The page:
So if we are to avoid being identified as ‘scroungers’, we have to prove how ‘vulnerable’ we are made by our impairments, illness and/or age. Yet ’vulnerability’ is created by the society in which we live – by lack of appropriate support, and by prejudicial attitudes. ‘Vulnerability’ is created, for example, by removing benefits from someone because they failed to fulfil conditions which illness, impairment and/or poverty made difficult for them to do. ‘Vulnerability’ is created by threatening to stop providing support to enable someone to go to the toilet when they need to. ‘Vulnerability’ is created by a lack of suitable, affordable housing for a family affected by illness and disability.
Tackling discrimination, removing barriers, providing appropriate support which gives us choice and control in our lives – none of these are on the agenda for public and policy debate anymore. Instead, our social worth is to be measured by whether we are ‘hard-working’, which means engaged in productive labour. Other important social roles – looking after others, bringing up children, contributing to our friends, families and communities – are not deemed worthy of support or celebration.
The BBC’s current initiative – all these years after the 1992 initiative – to increase the numbers of visible, ‘happen to be’ disabled people on screen and to increase their employment off screen is laudable. But we also need to change the language of public discourse about sick and disabled people.
In particular, we need politicians, and all those participating in public debate in the run up to the election in May, to change the way they talk about disabled people. We need to revisit the language and images the disability movement tried so hard (with some considerable success) to promote during the 1980s and 1990s – language which returns to some of the hopes reflected in the BBC’s booklet all those years ago:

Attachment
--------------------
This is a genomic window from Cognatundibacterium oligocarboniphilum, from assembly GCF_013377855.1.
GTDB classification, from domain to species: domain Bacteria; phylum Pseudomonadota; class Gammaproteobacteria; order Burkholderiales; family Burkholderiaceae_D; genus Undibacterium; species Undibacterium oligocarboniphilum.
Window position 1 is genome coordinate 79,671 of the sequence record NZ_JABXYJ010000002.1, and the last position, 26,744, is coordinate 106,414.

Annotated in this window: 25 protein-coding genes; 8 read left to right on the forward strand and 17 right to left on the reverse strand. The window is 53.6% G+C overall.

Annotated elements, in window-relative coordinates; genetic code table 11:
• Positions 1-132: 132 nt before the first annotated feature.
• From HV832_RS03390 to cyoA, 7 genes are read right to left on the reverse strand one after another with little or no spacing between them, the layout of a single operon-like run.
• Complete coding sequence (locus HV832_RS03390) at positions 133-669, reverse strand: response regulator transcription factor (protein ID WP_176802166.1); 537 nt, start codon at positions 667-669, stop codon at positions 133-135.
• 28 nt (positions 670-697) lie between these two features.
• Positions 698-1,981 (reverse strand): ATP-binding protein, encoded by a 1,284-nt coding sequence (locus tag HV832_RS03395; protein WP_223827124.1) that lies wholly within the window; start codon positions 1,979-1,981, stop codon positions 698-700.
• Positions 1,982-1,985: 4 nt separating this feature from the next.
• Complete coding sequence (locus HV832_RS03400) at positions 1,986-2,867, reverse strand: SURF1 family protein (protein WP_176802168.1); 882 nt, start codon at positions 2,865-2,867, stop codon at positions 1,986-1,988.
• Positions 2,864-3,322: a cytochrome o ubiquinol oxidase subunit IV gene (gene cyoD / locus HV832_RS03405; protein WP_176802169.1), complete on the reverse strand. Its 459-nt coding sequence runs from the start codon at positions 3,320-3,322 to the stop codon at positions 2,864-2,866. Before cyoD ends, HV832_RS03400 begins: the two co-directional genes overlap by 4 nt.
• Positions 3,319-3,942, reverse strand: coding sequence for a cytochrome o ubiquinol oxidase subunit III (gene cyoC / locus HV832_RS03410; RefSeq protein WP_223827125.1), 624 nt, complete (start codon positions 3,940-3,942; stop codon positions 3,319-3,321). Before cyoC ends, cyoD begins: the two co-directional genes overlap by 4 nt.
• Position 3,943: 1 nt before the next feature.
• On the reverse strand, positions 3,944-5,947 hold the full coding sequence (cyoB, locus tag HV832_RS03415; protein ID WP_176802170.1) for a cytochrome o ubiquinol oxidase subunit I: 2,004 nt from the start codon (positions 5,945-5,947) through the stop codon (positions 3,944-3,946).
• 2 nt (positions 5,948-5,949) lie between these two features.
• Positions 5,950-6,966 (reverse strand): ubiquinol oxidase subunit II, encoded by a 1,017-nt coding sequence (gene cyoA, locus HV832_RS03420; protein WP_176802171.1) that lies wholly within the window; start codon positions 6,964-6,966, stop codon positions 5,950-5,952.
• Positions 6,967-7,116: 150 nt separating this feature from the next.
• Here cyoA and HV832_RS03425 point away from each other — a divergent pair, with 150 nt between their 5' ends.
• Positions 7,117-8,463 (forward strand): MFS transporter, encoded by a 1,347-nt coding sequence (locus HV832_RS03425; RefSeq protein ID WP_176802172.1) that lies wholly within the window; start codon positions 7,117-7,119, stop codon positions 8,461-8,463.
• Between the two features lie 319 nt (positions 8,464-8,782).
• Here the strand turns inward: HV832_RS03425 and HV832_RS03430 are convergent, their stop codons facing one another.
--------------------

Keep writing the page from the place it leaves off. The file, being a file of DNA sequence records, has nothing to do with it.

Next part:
Disabled people are fighting for a society which celebrates difference, a society which does not react to physical, sensory or intellectual impairments, or emotional distress,, with fear and prejudice. We want a society that recognises the difficulties we face, but which also values us for what we are.
Our hopes for the future are based on the justice of our wish for control over our lives, the strength of our demands for equal participation, the passion of our belief in the value of our contribution to the communities in which we live.
Independent Living Fund (ILF) users and DPAC have led the campaign to #save ILF since 2011. In 2010 the ILF was closed to new applicants. DPAC tried to get some people to challenge this through the courts. We didn’t succeed. We were just starting up then-no other disability organisation made a move, in fact there were odd noises coming from some of them that seemed to suggest that ILF had had its day, in line with the Government rhetoric. Even today few organisations with the exception of Inclusion London have been consistent in supporting ILF users with the message that the loss of ILF will affect everyone.
DPAC continually receive emails from people who find their care hours slashed or completely removed-they can move from substantial to ineligible in a very short space of time. The cry that ‘choice and control’ will prevail can only be seen as the last vestiges of misguided hope by those who work on this thing called ‘co-production’ with Government departments- surely they cant really believe what they are saying anymore- the carnage is all around us. The fact that the Care Act replaces the term ‘independent living’ with the bizarre term ‘well-being’ (despite the best efforts of Inclusion London to stop it) shows how the notion of co-production has made fools of us all. The fact is that if ILF funds do move to the black hole of local authorities without being ring-fenced on the expected date of full closure of ILF in June 2015-we all lose.